Fi­nance turns green

MENA re­gion’s fixed in­come mar­kets plan a much greener fu­ture

Middle East Business (English) - - FRONT PAGE -

For many years, the Mid­dle East has been home to many of the largest car­bon diox­ide emit­ters in the world rel­a­tive to the size of their economies. These mar­kets, es­pe­cially the coun­tries in the Gulf Co­op­er­a­tion Coun­cil (GCC) – Bahrain, Kuwait, Oman, Saudi Ara­bia, Qatar and the United Arab Emi­rates – have also re­mained off of the radar of fixed in­come in­vestors be­cause large re­sources from oil meant there was lit­tle need for com­pa­nies and gov­ern­ments to is­sue bonds.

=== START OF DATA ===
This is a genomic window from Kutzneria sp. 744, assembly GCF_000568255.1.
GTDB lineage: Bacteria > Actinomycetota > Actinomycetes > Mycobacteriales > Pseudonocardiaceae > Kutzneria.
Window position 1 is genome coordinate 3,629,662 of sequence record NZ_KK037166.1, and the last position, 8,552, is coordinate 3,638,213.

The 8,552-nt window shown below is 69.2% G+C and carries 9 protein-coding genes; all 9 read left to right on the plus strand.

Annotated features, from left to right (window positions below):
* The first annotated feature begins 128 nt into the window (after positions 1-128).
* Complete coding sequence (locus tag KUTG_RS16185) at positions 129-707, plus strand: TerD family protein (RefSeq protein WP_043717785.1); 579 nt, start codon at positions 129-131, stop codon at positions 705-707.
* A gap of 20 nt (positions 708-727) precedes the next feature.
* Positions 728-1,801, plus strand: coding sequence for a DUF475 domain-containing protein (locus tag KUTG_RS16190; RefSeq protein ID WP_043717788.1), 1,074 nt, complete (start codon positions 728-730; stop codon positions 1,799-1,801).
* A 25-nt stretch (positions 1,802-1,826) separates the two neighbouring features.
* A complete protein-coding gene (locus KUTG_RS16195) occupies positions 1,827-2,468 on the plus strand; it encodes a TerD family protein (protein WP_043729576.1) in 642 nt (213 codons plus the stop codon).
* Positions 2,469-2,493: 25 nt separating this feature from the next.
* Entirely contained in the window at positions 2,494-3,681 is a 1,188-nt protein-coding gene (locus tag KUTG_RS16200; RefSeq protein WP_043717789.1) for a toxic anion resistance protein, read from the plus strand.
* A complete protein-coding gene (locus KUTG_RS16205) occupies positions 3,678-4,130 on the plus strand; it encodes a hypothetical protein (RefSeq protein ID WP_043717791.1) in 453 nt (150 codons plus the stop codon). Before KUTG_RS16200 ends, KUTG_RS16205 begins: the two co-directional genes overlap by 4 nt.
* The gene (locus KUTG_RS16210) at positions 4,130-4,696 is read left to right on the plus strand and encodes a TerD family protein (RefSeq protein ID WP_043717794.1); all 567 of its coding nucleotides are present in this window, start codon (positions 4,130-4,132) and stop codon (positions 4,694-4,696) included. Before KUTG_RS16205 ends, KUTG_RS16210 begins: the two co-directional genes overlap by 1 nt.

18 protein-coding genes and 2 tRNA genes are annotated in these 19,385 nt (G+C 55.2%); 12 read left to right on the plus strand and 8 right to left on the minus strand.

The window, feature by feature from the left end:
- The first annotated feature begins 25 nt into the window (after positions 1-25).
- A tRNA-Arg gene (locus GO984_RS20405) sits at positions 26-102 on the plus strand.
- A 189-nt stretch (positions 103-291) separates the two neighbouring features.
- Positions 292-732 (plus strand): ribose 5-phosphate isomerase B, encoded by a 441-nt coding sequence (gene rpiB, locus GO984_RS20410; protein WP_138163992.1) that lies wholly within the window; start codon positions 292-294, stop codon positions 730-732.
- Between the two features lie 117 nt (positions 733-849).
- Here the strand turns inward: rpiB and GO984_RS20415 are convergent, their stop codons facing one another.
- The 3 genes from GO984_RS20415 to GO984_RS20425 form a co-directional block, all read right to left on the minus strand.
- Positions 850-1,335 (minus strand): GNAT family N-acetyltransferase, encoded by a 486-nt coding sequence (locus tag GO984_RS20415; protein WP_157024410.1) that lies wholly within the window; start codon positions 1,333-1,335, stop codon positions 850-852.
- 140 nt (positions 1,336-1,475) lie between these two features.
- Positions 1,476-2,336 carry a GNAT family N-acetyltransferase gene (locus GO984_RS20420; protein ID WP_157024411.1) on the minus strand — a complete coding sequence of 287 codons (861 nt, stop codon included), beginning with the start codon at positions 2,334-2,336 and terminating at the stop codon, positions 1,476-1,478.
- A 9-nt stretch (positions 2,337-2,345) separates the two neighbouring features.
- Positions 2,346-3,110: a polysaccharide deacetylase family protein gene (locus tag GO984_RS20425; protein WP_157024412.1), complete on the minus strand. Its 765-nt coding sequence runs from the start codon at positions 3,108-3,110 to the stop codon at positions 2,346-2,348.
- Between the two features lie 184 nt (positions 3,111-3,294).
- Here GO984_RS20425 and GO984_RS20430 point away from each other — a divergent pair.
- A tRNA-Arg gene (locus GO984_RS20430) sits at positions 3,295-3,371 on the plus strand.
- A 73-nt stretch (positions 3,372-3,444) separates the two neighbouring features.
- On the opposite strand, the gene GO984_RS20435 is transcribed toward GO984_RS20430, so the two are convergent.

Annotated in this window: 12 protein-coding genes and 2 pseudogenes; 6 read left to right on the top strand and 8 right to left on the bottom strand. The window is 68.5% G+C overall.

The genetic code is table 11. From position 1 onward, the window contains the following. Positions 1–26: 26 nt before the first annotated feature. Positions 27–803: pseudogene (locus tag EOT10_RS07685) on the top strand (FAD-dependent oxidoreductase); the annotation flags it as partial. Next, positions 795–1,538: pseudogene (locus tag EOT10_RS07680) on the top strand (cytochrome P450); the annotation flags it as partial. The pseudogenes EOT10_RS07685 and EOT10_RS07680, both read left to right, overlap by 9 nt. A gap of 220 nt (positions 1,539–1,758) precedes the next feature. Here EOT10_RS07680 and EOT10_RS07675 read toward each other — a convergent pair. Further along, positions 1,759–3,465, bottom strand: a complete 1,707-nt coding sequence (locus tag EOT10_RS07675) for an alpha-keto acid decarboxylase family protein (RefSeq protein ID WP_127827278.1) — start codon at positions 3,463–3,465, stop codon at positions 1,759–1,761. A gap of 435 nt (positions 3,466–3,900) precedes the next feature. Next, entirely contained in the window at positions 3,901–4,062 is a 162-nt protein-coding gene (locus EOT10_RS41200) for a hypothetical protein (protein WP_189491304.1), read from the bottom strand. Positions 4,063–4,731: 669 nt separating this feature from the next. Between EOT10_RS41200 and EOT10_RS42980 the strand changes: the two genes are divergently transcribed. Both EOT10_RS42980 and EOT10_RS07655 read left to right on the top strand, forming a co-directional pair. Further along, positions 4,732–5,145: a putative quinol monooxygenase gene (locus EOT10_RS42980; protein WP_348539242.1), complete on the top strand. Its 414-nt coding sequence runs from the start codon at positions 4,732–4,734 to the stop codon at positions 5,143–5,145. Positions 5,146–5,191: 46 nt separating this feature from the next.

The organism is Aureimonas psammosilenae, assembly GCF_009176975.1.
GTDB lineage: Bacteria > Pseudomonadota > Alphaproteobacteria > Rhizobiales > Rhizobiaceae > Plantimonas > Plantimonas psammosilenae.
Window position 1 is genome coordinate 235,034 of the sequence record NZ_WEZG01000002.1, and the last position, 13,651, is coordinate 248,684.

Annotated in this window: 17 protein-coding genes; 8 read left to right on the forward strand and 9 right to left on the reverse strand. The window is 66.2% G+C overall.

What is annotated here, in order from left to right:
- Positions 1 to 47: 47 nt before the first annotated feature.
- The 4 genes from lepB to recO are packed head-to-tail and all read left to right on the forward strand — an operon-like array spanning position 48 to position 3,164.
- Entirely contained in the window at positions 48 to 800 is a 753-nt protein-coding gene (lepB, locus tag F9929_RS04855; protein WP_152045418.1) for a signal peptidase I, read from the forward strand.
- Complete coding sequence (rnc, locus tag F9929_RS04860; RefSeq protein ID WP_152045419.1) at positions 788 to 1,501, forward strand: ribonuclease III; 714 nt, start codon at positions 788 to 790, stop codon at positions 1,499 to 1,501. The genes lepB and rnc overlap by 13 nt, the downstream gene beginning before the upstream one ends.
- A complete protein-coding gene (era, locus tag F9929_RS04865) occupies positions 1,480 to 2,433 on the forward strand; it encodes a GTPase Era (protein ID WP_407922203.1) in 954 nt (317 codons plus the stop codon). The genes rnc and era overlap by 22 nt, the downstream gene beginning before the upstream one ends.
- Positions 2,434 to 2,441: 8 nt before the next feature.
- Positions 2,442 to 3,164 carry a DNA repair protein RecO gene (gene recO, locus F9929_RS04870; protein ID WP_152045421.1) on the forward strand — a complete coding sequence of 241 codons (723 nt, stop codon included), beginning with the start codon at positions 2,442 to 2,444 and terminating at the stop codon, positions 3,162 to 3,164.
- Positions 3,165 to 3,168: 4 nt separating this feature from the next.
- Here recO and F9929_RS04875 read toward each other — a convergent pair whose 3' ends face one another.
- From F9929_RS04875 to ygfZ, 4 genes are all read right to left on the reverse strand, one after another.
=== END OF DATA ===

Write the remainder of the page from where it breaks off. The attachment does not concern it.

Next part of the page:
Al­though is­suance was small for both com­pa­nies and gov­ern­ments, the sov­er­eign pipe­line was par­tic­u­larly small prior to the fall in oil prices where gov­ern­ments have turned to cap­i­tal mar­kets to fill bud­get deficits. In 2016, the re­gion ac­counted for nearly one­sixth of global emerg­ing mar­ket bond is­suance. With the in­creased is­suance, there is a new pri­or­ity to broaden the po­ten­tial in­vestor base. Ac­cord­ing to Na­tional Bank of Abu Dhabi, is­suance by sov­er­eigns in the GCC mar­kets ac­counted for $29.3 bil­lion dur­ing the whole 2010 -15 pe­riod be­fore soar­ing to $40 bil­lion in 2016 alone. Sov­er­eign is­suance in the GCC is ex­pected to reach $29.6 bil­lion for 2017, hav­ing al­ready crossed $20 bil­lion by mid-April. As oil prices tum­ble, the ac­cel­er­at­ing shift in the re­gion’s econ­omy away from oil and to­ward other in­dus­tries may also shift ex­pec­ta­tions among in­vestors. Whereas in the past the un­der­ly­ing nat­u­ral re­source wealth has been a buf­fer for in­vestors, there is now in­creas­ing con­cern about stranded as­set risks. The risk fac­ing in­vestors in the GCC and broader MENA re­gion is that the Paris Cli­mate Agree­ment, if fully im­ple­mented, will limit global us­age of fos­sil fu­els in favour of cleaner al­ter­na­tives low­er­ing the value of the oil and gas re­sources re­main­ing in the ground. The shift in view­ing the wealth of nat­u­ral re­sources as an as­set to one that is po­ten­tially a vul­ner­a­bil­ity will not hap­pen overnight. How­ever, in­vestors will in­creas­ingly con­sider the pos­si­bil­ity that the ex­pected fu­ture value of oil and gas re­serves will re­quire sig­nif­i­cant val­u­a­tion dis­counts if the 2 de­gree tar­get (for global av­er­age tem­per­a­ture in­creases over pre-in­dus­trial lev­els) is met. In this sce­nario, some large pro­por­tion of all fos­sil fuel en­ergy re­sources will have to re­main un­used which will dra­mat­i­cally re­duce their value as re­serves. GCC coun­tries, to a greater or lesser de­gree, are pre­par­ing for this fu­ture through sov­er­eign wealth funds which have ac­cu­mu­lated a share of their past earn­ings from fos­sil fuel rev­enue. These sov­er­eign fund as­sets will act as a buf­fer against stranded as­set risk by pro­vid­ing an al­ter­na­tive source fu­ture in­come for re­gional gov­ern­ments for the post-oil fu­ture that most coun­tries have been plan­ning for through their ef­forts at eco­nomic di­ver­si­fi­ca­tion. The size of the stranded as­set risk will de­pend not only on the size of the sov­er­eign funds to­day and their ex­pected fu­ture value based on pro­jected in­vest­ment per­for­mance. There will also be an im­por­tant fac­tor cre­ated by the speed at which the re­gion’s economies can use their en­ergy re­sources more ef­fi­ciently while still grow­ing their non-oil sec­tor. As the ta­ble shows, the GCC coun­tries are along­side the large in­dus­trial and in­dus­tri­alised economies as be­ing sig­nif­i­cant CO2 emit­ters rel­a­tive to their eco­nomic size.

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